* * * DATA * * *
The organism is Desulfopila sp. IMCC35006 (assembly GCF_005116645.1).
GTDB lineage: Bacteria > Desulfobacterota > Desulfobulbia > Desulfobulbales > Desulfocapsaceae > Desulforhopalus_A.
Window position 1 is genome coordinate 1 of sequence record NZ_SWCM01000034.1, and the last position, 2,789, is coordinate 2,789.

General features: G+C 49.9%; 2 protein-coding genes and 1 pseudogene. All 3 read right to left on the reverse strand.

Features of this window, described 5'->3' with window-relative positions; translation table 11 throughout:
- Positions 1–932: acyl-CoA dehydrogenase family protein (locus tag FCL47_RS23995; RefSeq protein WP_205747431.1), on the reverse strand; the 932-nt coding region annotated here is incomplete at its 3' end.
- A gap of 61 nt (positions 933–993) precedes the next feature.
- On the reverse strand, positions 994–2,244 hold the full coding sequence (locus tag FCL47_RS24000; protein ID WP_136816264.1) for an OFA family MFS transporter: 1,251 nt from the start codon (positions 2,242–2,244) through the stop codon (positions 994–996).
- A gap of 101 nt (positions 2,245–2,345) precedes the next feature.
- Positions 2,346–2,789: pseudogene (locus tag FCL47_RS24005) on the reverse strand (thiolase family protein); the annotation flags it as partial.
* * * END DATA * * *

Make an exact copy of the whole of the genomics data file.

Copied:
The organism is Desulfopila sp. IMCC35006 (assembly GCF_005116645.1).
GTDB lineage: Bacteria > Desulfobacterota > Desulfobulbia > Desulfobulbales > Desulfocapsaceae > Desulforhopalus_A.
Window position 1 is genome coordinate 1 of sequence record NZ_SWCM01000034.1, and the last position, 2,789, is coordinate 2,789.

General features: G+C 49.9%; 2 protein-coding genes and 1 pseudogene. All 3 read right to left on the reverse strand.

Features of this window, described 5'->3' with window-relative positions; translation table 11 throughout:
- Positions 1–932: acyl-CoA dehydrogenase family protein (locus tag FCL47_RS23995; RefSeq protein WP_205747431.1), on the reverse strand; the 932-nt coding region annotated here is incomplete at its 3' end.
- A gap of 61 nt (positions 933–993) precedes the next feature.
- On the reverse strand, positions 994–2,244 hold the full coding sequence (locus tag FCL47_RS24000; protein ID WP_136816264.1) for an OFA family MFS transporter: 1,251 nt from the start codon (positions 2,242–2,244) through the stop codon (positions 994–996).
- A gap of 101 nt (positions 2,245–2,345) precedes the next feature.
- Positions 2,346–2,789: pseudogene (locus tag FCL47_RS24005) on the reverse strand (thiolase family protein); the annotation flags it as partial.